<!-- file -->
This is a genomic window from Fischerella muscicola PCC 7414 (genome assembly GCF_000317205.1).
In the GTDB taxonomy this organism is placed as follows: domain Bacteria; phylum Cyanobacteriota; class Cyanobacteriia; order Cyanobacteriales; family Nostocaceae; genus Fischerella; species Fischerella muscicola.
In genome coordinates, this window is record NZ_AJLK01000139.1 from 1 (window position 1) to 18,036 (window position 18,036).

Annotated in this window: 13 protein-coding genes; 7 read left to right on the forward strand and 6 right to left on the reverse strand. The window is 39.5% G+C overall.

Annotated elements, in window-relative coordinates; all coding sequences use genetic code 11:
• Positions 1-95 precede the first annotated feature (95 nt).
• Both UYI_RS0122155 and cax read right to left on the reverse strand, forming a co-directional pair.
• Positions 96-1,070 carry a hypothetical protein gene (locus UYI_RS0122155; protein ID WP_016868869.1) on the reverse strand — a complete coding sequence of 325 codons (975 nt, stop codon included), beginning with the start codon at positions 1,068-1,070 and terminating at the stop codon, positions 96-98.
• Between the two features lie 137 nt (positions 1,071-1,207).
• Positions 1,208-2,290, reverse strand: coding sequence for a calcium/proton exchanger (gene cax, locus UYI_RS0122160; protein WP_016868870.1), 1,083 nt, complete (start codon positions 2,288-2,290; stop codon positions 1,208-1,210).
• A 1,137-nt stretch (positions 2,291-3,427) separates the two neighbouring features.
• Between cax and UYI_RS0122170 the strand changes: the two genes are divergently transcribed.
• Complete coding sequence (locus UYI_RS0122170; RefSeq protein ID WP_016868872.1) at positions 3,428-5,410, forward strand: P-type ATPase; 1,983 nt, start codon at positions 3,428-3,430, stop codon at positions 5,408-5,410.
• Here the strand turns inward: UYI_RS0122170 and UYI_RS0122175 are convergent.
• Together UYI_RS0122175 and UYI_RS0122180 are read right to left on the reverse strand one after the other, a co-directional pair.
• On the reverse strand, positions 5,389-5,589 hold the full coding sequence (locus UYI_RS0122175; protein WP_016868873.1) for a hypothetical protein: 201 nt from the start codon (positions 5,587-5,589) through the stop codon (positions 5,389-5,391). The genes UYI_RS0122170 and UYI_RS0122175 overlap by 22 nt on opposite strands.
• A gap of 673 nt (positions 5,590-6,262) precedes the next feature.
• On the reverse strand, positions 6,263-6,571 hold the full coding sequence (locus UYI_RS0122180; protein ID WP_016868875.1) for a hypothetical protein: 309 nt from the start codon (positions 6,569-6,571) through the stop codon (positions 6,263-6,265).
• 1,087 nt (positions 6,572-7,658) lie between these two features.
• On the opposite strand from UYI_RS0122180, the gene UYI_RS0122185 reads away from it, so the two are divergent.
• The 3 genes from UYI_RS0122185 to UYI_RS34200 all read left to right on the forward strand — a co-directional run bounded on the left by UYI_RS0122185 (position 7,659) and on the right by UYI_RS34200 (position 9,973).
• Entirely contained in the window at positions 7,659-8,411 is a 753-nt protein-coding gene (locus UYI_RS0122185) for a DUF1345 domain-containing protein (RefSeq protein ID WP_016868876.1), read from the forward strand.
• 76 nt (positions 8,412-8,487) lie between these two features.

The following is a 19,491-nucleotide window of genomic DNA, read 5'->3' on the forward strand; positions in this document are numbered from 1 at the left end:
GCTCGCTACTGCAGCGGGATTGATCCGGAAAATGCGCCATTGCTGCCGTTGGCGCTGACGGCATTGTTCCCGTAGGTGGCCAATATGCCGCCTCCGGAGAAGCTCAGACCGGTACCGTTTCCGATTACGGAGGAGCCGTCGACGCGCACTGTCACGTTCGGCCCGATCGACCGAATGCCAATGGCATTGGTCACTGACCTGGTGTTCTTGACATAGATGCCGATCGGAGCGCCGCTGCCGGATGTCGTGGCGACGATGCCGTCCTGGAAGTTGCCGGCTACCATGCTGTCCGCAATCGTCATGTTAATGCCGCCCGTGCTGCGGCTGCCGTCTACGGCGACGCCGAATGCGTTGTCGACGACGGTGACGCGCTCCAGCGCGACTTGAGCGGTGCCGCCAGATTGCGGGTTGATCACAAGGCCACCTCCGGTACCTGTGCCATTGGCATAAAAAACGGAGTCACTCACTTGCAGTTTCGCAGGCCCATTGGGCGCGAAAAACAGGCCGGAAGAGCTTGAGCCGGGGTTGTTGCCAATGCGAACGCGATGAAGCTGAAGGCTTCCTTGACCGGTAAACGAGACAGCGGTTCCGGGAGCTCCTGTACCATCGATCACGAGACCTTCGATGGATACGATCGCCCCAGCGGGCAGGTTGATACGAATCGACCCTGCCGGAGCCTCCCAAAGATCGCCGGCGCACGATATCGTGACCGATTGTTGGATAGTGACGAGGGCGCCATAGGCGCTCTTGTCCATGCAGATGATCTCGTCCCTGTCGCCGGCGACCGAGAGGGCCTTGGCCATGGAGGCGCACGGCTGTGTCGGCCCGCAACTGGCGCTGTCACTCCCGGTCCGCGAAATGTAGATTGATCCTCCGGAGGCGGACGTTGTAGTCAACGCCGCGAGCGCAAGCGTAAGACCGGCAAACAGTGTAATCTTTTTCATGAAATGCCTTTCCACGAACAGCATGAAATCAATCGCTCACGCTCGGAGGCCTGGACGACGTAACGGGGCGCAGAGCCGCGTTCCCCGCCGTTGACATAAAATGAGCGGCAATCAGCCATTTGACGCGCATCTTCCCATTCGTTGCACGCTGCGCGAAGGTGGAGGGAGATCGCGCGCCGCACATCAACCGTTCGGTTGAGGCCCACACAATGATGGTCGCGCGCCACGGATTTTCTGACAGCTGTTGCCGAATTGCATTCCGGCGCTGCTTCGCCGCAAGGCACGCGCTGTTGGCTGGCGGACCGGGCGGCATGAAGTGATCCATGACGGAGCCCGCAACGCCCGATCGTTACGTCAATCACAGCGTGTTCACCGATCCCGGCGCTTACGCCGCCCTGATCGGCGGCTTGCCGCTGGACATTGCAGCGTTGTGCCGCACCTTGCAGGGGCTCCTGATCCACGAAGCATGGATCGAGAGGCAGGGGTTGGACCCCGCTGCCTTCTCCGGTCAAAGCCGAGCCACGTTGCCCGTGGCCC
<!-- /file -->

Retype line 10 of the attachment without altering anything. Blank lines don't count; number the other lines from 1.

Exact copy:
• Positions 1,208-2,290, reverse strand: coding sequence for a calcium/proton exchanger (gene cax, locus UYI_RS0122160; protein WP_016868870.1), 1,083 nt, complete (start codon positions 2,288-2,290; stop codon positions 1,208-1,210).